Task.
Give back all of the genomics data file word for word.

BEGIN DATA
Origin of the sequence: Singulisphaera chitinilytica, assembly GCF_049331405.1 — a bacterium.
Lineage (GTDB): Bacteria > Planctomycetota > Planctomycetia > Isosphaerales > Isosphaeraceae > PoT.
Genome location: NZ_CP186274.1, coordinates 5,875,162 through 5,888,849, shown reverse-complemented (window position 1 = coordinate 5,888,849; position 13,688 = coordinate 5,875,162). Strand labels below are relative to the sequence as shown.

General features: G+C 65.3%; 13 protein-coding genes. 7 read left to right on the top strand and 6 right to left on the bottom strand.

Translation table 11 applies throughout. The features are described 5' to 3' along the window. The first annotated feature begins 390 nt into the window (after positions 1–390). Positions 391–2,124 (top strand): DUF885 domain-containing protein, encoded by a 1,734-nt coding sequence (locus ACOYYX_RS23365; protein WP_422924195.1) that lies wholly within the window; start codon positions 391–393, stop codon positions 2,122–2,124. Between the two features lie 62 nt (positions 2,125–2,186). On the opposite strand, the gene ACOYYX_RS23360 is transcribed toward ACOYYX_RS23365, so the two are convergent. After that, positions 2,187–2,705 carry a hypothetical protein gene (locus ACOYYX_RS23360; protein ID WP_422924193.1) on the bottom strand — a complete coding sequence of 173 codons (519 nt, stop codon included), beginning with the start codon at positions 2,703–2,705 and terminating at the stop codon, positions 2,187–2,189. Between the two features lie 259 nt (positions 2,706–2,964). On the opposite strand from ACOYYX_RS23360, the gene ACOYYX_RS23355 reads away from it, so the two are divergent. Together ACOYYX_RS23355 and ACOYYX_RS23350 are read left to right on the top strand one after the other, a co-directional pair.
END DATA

Origin of the sequence: Singulisphaera chitinilytica, assembly GCF_049331405.1 — a bacterium.
Lineage (GTDB): Bacteria > Planctomycetota > Planctomycetia > Isosphaerales > Isosphaeraceae > PoT.
Genome location: NZ_CP186274.1, coordinates 5,875,162 through 5,888,849, shown reverse-complemented (window position 1 = coordinate 5,888,849; position 13,688 = coordinate 5,875,162). Strand labels below are relative to the sequence as shown.

General features: G+C 65.3%; 13 protein-coding genes. 7 read left to right on the top strand and 6 right to left on the bottom strand.

Translation table 11 applies throughout. The features are described 5' to 3' along the window. The first annotated feature begins 390 nt into the window (after positions 1–390). Positions 391–2,124 (top strand): DUF885 domain-containing protein, encoded by a 1,734-nt coding sequence (locus ACOYYX_RS23365; protein WP_422924195.1) that lies wholly within the window; start codon positions 391–393, stop codon positions 2,122–2,124. Between the two features lie 62 nt (positions 2,125–2,186). On the opposite strand, the gene ACOYYX_RS23360 is transcribed toward ACOYYX_RS23365, so the two are convergent. After that, positions 2,187–2,705 carry a hypothetical protein gene (locus ACOYYX_RS23360; protein ID WP_422924193.1) on the bottom strand — a complete coding sequence of 173 codons (519 nt, stop codon included), beginning with the start codon at positions 2,703–2,705 and terminating at the stop codon, positions 2,187–2,189. Between the two features lie 259 nt (positions 2,706–2,964). On the opposite strand from ACOYYX_RS23360, the gene ACOYYX_RS23355 reads away from it, so the two are divergent. Together ACOYYX_RS23355 and ACOYYX_RS23350 are read left to right on the top strand one after the other, a co-directional pair.